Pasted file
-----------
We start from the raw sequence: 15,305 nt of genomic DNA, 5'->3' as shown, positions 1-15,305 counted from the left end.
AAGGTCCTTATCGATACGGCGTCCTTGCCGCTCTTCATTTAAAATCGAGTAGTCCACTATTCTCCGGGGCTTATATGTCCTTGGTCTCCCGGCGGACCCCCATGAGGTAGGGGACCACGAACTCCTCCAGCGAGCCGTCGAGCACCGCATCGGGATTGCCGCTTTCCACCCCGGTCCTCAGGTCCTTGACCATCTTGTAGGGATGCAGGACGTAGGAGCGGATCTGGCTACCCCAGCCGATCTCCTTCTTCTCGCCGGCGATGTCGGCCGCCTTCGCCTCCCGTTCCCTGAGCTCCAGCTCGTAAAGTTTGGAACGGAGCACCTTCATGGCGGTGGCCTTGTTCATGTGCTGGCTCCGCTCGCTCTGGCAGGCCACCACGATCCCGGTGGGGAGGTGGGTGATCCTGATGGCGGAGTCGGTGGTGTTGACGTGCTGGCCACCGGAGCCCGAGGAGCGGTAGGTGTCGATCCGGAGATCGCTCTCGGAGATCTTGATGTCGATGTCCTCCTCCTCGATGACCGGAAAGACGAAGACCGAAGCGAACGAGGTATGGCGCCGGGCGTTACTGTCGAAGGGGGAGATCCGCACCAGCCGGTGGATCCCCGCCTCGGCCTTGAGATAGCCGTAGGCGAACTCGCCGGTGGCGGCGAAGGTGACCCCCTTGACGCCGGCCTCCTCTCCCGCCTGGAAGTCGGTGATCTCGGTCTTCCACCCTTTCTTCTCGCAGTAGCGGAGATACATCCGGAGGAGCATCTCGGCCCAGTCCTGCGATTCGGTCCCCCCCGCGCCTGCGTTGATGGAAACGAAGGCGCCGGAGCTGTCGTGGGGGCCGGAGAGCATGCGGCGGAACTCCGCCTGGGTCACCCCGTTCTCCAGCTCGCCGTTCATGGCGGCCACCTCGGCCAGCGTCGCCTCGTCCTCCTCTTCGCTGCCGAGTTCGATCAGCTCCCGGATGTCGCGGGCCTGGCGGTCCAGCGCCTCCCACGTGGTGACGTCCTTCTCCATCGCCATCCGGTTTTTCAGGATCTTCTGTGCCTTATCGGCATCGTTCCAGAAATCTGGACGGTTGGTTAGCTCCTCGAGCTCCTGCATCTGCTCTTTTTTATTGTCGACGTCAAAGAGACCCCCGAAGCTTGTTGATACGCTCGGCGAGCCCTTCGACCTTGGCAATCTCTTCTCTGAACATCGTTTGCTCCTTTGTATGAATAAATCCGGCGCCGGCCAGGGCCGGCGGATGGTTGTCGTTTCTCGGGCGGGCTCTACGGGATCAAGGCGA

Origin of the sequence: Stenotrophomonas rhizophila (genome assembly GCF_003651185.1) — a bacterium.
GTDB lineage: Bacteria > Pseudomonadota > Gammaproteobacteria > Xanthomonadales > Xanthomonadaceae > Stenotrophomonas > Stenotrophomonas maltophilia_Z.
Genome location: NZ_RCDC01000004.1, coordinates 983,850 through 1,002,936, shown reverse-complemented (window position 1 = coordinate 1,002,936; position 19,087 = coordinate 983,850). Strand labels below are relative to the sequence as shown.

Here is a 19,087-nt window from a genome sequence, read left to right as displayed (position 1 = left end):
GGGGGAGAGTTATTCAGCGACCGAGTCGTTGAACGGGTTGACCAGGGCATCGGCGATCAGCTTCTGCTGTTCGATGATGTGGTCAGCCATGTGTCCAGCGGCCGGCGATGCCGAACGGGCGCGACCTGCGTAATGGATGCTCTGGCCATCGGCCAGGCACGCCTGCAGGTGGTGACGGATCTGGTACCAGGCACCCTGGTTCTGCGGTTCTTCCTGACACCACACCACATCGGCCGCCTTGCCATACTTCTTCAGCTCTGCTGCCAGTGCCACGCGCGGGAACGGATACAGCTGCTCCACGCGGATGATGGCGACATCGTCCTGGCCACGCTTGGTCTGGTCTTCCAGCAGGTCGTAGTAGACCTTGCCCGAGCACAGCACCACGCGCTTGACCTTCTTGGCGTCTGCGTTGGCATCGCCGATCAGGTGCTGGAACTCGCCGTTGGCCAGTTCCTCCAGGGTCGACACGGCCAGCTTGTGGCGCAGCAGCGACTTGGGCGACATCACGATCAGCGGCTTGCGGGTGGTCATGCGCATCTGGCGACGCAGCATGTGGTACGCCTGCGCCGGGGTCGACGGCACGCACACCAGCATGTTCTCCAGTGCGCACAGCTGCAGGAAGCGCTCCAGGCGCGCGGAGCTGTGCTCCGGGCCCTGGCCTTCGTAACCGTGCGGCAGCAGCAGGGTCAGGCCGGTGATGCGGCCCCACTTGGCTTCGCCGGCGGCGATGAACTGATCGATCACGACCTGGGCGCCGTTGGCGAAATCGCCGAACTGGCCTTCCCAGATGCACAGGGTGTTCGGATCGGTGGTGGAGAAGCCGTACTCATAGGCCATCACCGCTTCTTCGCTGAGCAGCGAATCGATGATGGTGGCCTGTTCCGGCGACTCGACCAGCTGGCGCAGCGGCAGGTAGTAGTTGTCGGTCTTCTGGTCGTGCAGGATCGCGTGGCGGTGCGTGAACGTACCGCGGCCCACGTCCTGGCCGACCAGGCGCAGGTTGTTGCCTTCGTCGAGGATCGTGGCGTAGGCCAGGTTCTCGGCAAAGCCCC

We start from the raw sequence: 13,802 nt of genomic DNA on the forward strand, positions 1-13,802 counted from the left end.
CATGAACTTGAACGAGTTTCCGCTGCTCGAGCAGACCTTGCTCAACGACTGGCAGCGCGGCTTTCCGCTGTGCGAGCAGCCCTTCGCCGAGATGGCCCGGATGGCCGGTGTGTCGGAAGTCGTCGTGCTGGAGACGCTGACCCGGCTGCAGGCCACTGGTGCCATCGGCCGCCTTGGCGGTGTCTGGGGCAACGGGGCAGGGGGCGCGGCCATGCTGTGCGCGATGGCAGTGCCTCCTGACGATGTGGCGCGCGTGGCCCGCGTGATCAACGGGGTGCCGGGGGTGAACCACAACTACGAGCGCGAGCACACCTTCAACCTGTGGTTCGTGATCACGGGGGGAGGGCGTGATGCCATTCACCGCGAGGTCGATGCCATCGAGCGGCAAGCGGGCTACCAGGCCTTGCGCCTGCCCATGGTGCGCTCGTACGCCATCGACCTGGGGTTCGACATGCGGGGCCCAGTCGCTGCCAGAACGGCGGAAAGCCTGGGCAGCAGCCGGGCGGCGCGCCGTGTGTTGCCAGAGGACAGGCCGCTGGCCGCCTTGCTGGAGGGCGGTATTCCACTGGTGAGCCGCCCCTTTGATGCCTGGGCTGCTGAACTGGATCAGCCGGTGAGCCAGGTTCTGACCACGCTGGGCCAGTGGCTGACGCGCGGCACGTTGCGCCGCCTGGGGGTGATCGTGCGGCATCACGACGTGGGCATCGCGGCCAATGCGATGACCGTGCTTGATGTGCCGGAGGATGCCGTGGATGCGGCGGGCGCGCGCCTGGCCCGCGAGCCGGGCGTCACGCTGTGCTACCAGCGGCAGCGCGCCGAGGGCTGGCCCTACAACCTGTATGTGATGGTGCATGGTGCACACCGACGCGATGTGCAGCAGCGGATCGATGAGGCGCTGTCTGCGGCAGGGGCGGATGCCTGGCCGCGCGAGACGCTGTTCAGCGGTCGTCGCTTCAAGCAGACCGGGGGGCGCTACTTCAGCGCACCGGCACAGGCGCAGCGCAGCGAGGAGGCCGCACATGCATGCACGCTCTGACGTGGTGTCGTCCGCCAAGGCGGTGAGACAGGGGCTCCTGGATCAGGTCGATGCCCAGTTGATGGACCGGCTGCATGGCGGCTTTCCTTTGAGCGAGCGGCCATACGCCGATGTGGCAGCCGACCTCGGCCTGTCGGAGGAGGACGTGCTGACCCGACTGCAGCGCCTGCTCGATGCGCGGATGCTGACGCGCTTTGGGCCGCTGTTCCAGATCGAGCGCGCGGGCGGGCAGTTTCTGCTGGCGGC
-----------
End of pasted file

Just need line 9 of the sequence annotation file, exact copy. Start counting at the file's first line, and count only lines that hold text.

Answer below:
CATGAACTTGAACGAGTTTCCGCTGCTCGAGCAGACCTTGCTCAACGACTGGCAGCGCGGCTTTCCGCTGTGCGAGCAGCCCTTCGCCGAGATGGCCCGGATGGCCGGTGTGTCGGAAGTCGTCGTGCTGGAGACGCTGACCCGGCTGCAGGCCACTGGTGCCATCGGCCGCCTTGGCGGTGTCTGGGGCAACGGGGCAGGGGGCGCGGCCATGCTGTGCGCGATGGCAGTGCCTCCTGACGATGTGGCGCGCGTGGCCCGCGTGATCAACGGGGTGCCGGGGGTGAACCACAACTACGAGCGCGAGCACACCTTCAACCTGTGGTTCGTGATCACGGGGGGAGGGCGTGATGCCATTCACCGCGAGGTCGATGCCATCGAGCGGCAAGCGGGCTACCAGGCCTTGCGCCTGCCCATGGTGCGCTCGTACGCCATCGACCTGGGGTTCGACATGCGGGGCCCAGTCGCTGCCAGAACGGCGGAAAGCCTGGGCAGCAGCCGGGCGGCGCGCCGTGTGTTGCCAGAGGACAGGCCGCTGGCCGCCTTGCTGGAGGGCGGTATTCCACTGGTGAGCCGCCCCTTTGATGCCTGGGCTGCTGAACTGGATCAGCCGGTGAGCCAGGTTCTGACCACGCTGGGCCAGTGGCTGACGCGCGGCACGTTGCGCCGCCTGGGGGTGATCGTGCGGCATCACGACGTGGGCATCGCGGCCAATGCGATGACCGTGCTTGATGTGCCGGAGGATGCCGTGGATGCGGCGGGCGCGCGCCTGGCCCGCGAGCCGGGCGTCACGCTGTGCTACCAGCGGCAGCGCGCCGAGGGCTGGCCCTACAACCTGTATGTGATGGTGCATGGTGCACACCGACGCGATGTGCAGCAGCGGATCGATGAGGCGCTGTCTGCGGCAGGGGCGGATGCCTGGCCGCGCGAGACGCTGTTCAGCGGTCGTCGCTTCAAGCAGACCGGGGGGCGCTACTTCAGCGCACCGGCACAGGCGCAGCGCAGCGAGGAGGCCGCACATGCATGCACGCTCTGACGTGGTGTCGTCCGCCAAGGCGGTGAGACAGGGGCTCCTGGATCAGGTCGATGCCCAGTTGATGGACCGGCTGCATGGCGGCTTTCCTTTGAGCGAGCGGCCATACGCCGATGTGGCAGCCGACCTCGGCCTGTCGGAGGAGGACGTGCTGACCCGACTGCAGCGCCTGCTCGATGCGCGGATGCTGACGCGCTTTGGGCCGCTGTTCCAGATCGAGCGCGCGGGCGGGCAGTTTCTGCTGGCGGC